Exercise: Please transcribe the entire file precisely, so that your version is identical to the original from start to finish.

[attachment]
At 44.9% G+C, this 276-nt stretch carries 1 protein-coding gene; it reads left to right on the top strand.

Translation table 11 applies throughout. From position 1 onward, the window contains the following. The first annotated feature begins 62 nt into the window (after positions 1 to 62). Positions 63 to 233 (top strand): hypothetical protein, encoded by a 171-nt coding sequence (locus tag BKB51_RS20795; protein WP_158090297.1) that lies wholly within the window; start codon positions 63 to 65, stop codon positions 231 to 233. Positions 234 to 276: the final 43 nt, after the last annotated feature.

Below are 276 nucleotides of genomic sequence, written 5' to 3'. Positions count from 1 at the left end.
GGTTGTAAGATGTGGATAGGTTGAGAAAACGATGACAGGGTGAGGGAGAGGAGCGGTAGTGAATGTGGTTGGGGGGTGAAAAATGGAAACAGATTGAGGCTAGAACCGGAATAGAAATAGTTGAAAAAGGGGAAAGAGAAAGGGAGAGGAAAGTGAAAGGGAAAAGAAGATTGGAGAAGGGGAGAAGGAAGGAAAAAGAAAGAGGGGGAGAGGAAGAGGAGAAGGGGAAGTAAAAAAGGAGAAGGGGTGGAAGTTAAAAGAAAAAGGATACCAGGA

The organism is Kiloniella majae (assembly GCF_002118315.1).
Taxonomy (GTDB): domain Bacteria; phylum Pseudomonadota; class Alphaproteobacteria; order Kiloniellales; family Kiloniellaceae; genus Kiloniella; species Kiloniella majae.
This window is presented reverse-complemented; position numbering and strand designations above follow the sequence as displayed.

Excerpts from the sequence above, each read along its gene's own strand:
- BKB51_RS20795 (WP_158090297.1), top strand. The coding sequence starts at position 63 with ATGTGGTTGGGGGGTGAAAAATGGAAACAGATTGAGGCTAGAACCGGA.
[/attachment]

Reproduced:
At 44.9% G+C, this 276-nt stretch carries 1 protein-coding gene; it reads left to right on the top strand.

Translation table 11 applies throughout. From position 1 onward, the window contains the following. The first annotated feature begins 62 nt into the window (after positions 1 to 62). Positions 63 to 233 (top strand): hypothetical protein, encoded by a 171-nt coding sequence (locus tag BKB51_RS20795; protein WP_158090297.1) that lies wholly within the window; start codon positions 63 to 65, stop codon positions 231 to 233. Positions 234 to 276: the final 43 nt, after the last annotated feature.

Below are 276 nucleotides of genomic sequence, written 5' to 3'. Positions count from 1 at the left end.
GGTTGTAAGATGTGGATAGGTTGAGAAAACGATGACAGGGTGAGGGAGAGGAGCGGTAGTGAATGTGGTTGGGGGGTGAAAAATGGAAACAGATTGAGGCTAGAACCGGAATAGAAATAGTTGAAAAAGGGGAAAGAGAAAGGGAGAGGAAAGTGAAAGGGAAAAGAAGATTGGAGAAGGGGAGAAGGAAGGAAAAAGAAAGAGGGGGAGAGGAAGAGGAGAAGGGGAAGTAAAAAAGGAGAAGGGGTGGAAGTTAAAAGAAAAAGGATACCAGGA

The organism is Kiloniella majae (assembly GCF_002118315.1).
Taxonomy (GTDB): domain Bacteria; phylum Pseudomonadota; class Alphaproteobacteria; order Kiloniellales; family Kiloniellaceae; genus Kiloniella; species Kiloniella majae.
This window is presented reverse-complemented; position numbering and strand designations above follow the sequence as displayed.

Excerpts from the sequence above, each read along its gene's own strand:
- BKB51_RS20795 (WP_158090297.1), top strand. The coding sequence starts at position 63 with ATGTGGTTGGGGGGTGAAAAATGGAAACAGATTGAGGCTAGAACCGGA.